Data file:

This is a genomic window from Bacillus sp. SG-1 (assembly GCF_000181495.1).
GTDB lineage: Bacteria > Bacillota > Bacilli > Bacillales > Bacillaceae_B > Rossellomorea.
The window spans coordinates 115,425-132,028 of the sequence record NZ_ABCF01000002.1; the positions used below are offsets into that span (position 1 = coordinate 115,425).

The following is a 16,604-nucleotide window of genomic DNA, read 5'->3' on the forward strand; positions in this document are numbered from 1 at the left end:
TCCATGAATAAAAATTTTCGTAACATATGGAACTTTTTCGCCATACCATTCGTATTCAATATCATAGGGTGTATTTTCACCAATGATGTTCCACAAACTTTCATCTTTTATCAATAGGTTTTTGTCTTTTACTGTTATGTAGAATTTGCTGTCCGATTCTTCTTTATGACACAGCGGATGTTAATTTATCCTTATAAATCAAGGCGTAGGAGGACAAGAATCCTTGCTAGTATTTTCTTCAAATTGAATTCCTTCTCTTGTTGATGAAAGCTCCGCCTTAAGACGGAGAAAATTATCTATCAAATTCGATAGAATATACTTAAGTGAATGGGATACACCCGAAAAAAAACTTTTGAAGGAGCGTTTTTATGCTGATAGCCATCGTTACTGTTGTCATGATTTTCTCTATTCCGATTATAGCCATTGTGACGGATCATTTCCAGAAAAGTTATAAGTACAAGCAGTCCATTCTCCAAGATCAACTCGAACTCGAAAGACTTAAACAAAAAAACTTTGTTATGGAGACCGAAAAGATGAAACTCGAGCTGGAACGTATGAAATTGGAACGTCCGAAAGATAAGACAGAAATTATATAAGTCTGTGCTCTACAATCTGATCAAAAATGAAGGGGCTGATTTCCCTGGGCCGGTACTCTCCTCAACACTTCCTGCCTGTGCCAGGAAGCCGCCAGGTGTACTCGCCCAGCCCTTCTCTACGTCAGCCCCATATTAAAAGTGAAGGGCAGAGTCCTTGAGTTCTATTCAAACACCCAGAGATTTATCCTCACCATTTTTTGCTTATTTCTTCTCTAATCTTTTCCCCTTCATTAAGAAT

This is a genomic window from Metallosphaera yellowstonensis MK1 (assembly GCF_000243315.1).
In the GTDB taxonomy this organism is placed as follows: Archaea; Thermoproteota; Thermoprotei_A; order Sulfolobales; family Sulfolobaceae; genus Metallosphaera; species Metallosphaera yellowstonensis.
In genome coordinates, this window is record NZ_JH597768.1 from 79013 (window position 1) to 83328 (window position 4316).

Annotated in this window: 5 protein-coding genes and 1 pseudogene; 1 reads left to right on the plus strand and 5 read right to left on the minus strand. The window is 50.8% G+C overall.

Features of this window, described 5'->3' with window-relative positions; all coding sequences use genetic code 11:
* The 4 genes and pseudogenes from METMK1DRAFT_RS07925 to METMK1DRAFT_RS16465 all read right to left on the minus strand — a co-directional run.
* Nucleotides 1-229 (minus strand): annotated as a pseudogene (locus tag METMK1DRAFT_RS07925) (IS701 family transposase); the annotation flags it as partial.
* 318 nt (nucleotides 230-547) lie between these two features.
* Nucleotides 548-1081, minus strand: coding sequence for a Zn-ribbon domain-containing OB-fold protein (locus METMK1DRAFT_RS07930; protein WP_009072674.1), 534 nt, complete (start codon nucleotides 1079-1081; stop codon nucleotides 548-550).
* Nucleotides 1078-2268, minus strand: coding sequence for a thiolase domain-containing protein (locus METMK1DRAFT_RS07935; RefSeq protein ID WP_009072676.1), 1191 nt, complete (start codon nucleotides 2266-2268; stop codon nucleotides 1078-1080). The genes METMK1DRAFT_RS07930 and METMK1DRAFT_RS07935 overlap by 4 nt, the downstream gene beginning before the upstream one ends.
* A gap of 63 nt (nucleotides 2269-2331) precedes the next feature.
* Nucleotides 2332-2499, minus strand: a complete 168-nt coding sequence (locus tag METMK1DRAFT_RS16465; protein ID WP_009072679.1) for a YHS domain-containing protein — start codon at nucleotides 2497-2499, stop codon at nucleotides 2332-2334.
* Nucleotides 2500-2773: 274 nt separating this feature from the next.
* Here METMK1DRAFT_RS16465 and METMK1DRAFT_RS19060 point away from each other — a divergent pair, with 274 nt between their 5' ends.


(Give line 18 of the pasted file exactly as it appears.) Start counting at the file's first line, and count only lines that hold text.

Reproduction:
* Nucleotides 2500-2773: 274 nt separating this feature from the next.